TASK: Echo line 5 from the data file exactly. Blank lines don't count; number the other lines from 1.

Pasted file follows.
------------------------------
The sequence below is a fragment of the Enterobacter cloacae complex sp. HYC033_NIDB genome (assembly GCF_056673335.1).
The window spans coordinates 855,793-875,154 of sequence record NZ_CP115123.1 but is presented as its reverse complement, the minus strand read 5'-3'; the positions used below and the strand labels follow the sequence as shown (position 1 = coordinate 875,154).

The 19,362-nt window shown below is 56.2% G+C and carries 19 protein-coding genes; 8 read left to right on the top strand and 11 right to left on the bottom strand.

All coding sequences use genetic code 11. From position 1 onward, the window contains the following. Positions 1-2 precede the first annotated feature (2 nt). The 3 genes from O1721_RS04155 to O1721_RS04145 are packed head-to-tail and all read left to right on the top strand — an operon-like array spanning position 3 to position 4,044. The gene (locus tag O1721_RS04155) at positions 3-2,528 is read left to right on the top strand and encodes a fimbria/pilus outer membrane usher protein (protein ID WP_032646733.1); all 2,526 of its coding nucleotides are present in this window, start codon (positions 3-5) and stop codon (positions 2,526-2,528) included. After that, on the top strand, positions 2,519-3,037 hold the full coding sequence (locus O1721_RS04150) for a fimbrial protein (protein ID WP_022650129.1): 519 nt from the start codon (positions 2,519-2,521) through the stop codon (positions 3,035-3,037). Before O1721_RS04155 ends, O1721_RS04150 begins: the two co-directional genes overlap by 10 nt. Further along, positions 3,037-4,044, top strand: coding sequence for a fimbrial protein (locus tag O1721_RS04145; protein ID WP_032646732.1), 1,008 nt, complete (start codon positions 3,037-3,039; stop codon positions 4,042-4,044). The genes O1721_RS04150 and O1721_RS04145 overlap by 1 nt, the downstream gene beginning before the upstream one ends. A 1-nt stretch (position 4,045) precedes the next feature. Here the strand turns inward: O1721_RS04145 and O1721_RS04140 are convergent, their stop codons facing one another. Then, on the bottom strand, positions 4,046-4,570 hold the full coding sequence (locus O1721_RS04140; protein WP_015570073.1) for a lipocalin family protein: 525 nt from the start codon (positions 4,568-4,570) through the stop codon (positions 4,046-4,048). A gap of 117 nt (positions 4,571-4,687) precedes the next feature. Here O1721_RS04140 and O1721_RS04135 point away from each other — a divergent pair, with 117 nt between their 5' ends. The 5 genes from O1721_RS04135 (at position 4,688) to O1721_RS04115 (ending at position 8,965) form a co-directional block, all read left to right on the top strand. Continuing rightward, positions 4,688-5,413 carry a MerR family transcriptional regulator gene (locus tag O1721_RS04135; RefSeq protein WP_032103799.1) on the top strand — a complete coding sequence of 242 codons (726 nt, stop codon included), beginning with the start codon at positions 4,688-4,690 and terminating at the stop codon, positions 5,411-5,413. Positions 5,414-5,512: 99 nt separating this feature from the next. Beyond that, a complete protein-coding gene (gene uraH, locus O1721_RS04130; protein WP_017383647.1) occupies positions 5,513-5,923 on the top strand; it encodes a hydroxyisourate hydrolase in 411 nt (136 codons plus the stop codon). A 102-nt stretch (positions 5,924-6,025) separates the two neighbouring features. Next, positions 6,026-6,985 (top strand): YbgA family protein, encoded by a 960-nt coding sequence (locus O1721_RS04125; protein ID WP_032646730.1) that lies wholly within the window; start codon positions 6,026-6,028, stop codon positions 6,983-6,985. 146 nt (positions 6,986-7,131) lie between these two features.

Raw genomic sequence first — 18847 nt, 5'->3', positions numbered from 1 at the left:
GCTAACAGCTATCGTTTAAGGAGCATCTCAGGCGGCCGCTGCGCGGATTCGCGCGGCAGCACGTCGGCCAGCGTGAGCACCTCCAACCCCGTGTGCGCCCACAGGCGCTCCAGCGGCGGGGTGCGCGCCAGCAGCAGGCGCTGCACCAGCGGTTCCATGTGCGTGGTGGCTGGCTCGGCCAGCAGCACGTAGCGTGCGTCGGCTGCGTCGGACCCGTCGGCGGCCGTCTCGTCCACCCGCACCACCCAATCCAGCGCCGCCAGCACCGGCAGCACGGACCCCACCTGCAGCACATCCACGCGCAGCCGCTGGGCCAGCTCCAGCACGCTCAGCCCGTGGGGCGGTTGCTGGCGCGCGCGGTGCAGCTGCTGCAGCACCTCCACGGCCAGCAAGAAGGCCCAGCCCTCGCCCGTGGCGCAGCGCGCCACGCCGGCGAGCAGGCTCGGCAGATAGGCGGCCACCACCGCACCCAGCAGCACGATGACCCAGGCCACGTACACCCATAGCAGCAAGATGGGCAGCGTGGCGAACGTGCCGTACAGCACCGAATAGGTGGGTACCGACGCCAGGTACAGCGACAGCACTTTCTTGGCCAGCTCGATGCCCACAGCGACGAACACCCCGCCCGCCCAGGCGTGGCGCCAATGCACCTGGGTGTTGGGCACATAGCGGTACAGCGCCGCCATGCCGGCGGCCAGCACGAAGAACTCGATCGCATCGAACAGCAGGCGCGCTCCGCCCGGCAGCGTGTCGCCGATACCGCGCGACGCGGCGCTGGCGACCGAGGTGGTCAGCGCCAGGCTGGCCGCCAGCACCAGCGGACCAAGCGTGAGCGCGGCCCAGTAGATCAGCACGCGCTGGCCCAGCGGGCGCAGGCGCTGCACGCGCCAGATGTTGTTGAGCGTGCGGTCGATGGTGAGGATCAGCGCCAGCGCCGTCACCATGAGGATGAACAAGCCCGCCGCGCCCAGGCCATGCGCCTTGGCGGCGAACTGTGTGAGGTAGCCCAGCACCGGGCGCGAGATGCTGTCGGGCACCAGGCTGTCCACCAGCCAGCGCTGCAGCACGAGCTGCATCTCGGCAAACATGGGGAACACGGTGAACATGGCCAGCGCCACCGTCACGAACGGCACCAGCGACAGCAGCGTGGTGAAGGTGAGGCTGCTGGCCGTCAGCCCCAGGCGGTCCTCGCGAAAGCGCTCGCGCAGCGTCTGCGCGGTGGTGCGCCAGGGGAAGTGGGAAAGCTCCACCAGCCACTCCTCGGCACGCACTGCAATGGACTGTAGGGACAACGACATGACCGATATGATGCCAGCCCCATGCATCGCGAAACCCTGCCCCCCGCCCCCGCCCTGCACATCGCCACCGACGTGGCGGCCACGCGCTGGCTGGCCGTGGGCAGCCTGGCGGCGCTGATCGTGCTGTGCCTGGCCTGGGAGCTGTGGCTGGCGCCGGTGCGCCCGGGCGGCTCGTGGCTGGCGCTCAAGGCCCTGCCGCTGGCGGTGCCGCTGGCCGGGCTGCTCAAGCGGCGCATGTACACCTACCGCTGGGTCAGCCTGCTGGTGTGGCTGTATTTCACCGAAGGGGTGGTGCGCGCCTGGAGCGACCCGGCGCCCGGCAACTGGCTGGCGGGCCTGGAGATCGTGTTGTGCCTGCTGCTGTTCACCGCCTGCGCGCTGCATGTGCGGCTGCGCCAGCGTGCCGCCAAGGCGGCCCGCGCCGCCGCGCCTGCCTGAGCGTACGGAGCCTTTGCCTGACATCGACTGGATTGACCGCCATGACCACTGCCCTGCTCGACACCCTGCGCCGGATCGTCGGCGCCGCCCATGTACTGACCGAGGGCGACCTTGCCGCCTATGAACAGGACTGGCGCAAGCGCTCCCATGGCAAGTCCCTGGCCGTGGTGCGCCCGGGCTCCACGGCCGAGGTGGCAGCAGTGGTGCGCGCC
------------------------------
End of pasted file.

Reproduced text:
Raw genomic sequence first — 18847 nt, 5'->3', positions numbered from 1 at the left: